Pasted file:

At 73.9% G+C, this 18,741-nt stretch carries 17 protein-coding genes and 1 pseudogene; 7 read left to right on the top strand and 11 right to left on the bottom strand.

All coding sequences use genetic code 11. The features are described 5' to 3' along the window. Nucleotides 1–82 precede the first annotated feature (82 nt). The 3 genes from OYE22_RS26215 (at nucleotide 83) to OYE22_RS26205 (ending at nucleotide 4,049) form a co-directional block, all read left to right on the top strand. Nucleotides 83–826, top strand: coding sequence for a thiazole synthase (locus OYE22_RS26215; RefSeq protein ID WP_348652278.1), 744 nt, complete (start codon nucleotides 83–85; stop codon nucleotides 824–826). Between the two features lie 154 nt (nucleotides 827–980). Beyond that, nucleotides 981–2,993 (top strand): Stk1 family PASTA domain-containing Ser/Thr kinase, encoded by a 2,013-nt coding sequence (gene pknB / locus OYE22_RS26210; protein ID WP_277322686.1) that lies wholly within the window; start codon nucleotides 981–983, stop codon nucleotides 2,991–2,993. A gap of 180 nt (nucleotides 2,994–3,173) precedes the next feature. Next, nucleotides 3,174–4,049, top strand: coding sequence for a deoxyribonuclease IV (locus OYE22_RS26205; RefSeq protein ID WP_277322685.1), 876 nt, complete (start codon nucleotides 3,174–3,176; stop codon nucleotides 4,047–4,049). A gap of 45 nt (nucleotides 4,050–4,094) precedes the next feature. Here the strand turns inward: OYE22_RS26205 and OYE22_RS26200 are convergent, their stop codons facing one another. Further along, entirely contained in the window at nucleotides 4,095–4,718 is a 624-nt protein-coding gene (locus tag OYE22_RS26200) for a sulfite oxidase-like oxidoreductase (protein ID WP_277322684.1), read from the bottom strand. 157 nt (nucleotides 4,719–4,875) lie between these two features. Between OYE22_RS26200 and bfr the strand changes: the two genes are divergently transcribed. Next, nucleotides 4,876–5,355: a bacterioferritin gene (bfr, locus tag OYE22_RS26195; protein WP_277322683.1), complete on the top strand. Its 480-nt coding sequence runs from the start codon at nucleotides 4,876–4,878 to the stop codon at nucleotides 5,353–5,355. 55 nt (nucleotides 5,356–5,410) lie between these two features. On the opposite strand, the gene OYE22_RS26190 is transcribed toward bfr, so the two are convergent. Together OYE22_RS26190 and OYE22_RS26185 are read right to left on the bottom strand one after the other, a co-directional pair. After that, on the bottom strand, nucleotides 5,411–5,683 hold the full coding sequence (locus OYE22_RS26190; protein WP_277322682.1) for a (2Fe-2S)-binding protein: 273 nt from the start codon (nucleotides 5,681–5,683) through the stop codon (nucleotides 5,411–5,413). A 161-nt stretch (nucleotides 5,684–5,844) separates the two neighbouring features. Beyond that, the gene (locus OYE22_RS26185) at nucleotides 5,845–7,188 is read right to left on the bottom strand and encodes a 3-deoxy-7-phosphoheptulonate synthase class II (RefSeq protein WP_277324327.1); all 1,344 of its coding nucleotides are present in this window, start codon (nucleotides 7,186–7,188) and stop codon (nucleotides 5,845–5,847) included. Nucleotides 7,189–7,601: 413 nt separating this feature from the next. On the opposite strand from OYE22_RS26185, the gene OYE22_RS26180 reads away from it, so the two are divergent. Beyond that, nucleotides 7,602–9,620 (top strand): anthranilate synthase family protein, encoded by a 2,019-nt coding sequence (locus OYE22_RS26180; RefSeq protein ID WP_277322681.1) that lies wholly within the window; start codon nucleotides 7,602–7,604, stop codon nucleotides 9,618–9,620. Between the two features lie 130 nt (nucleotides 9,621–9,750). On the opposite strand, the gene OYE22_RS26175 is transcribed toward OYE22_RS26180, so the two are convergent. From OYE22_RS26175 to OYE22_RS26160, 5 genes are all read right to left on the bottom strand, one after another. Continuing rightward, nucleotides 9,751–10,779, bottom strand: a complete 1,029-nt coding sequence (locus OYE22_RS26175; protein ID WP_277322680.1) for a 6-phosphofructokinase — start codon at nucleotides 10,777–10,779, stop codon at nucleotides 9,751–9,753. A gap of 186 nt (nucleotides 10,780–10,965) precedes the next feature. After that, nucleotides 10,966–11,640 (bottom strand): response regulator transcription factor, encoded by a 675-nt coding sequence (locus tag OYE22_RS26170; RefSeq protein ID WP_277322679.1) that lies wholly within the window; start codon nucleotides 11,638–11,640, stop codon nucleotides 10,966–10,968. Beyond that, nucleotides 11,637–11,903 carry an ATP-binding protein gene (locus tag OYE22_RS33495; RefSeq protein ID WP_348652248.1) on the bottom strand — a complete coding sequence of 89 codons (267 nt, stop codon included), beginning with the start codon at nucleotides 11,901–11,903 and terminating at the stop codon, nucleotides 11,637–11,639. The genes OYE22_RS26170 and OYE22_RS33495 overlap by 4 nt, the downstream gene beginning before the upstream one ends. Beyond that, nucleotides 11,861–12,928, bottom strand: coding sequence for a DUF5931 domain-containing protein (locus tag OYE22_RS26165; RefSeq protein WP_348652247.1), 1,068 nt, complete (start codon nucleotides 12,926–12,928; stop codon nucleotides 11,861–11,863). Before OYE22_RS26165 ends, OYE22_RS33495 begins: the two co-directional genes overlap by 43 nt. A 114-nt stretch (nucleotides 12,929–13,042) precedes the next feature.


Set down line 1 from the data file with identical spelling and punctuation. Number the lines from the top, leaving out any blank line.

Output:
At 73.9% G+C, this 18,741-nt stretch carries 17 protein-coding genes and 1 pseudogene; 7 read left to right on the top strand and 11 right to left on the bottom strand.